Last year, the Road Safety Authority published a detailed set of guidelines on health and fitness to drive entitled, Medical Fitness to Drive Guidelines. This document is on the RSA's website and it is highly recommended. This document sets out in detail the responsibilities of drivers, health care professionals and the NDLS in relation to health factors and driving. This includes the correct approach in cases of injury.
Current practice requires the health care professional to inform the patient of an impact to his or her driving as a result of a medical or physical condition. Where appropriate - as it would be in the case of a loss of limbs - an assessment will be made as to whether the individual would be fit to drive with certain vehicle modifications, and what modifications would be appropriate. A GP may look for specialist opinion including that of an occupational therapist to be assured that any disability resulting from the loss of a limb or the loss of function can be mitigated so that the person can continue to drive.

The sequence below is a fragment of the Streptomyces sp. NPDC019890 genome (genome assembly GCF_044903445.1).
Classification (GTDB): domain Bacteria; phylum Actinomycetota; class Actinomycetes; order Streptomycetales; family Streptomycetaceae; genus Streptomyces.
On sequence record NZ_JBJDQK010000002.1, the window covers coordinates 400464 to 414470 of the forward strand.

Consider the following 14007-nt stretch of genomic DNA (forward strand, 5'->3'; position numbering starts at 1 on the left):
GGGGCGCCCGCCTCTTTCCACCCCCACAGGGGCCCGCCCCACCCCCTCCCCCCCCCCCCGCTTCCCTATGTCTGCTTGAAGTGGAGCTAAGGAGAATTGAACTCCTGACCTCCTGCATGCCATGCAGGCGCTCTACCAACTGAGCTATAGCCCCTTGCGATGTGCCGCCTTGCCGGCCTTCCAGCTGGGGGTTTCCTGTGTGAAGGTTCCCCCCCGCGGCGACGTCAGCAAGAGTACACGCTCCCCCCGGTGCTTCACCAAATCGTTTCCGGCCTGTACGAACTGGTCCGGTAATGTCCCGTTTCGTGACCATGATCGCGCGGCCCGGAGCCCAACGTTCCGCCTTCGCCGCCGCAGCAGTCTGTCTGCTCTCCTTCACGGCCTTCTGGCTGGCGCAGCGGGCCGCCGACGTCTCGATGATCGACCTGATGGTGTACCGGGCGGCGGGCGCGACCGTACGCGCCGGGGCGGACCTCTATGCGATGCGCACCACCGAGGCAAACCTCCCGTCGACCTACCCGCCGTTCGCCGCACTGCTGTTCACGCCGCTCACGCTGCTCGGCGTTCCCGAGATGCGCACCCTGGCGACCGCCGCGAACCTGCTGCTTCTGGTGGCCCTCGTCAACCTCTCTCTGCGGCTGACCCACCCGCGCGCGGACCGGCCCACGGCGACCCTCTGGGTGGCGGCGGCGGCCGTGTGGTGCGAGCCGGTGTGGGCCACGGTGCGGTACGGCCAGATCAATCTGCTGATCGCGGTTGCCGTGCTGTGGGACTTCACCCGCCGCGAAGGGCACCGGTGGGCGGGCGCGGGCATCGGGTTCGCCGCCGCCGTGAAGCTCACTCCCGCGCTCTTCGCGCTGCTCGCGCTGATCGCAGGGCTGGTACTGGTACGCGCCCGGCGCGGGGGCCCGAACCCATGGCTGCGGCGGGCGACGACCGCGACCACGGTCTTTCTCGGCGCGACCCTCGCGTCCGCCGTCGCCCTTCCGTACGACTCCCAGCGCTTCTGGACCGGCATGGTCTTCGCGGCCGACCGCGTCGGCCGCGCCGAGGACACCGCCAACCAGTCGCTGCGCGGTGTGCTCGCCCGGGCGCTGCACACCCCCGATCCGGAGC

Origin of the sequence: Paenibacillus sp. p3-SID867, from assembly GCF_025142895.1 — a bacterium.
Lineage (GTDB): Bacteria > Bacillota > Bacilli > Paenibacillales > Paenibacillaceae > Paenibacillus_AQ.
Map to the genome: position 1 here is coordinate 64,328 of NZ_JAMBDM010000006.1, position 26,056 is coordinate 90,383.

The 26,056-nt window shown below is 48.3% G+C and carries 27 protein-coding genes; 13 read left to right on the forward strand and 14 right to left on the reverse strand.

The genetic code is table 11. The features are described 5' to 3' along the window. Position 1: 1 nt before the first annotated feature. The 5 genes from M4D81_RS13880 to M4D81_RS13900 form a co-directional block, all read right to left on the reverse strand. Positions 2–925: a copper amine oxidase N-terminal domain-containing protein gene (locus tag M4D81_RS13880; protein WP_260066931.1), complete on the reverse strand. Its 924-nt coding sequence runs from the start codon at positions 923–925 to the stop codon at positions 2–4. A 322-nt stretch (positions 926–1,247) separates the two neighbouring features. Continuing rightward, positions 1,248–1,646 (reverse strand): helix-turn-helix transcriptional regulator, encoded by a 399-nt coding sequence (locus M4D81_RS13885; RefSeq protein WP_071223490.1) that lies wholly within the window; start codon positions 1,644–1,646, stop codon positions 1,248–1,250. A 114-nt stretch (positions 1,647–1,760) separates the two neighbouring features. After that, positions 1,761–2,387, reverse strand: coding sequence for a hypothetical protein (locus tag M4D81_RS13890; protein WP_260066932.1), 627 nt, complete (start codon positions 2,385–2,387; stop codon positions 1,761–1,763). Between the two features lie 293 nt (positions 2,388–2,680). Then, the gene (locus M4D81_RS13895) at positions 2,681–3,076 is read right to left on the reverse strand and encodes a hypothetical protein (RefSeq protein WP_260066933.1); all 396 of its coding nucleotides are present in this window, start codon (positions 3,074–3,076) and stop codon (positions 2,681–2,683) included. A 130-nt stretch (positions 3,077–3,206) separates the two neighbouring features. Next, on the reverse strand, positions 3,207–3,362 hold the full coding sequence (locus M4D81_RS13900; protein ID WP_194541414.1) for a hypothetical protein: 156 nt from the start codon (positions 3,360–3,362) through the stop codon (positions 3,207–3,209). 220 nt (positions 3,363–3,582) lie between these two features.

In cases where a vehicle modification is required, the NDLS must be notified. There are several codes which can be marked on a licence to indicate the modifications which are required and the appropriate code will be added to the person's licence. The Minister is satisfied that the current is system is working well and that there is no need for the mandatory retesting suggested by the Senator. However, he is willing to retain an open mind and if evidence were to suggest that policy needed to change, he would of course consider it.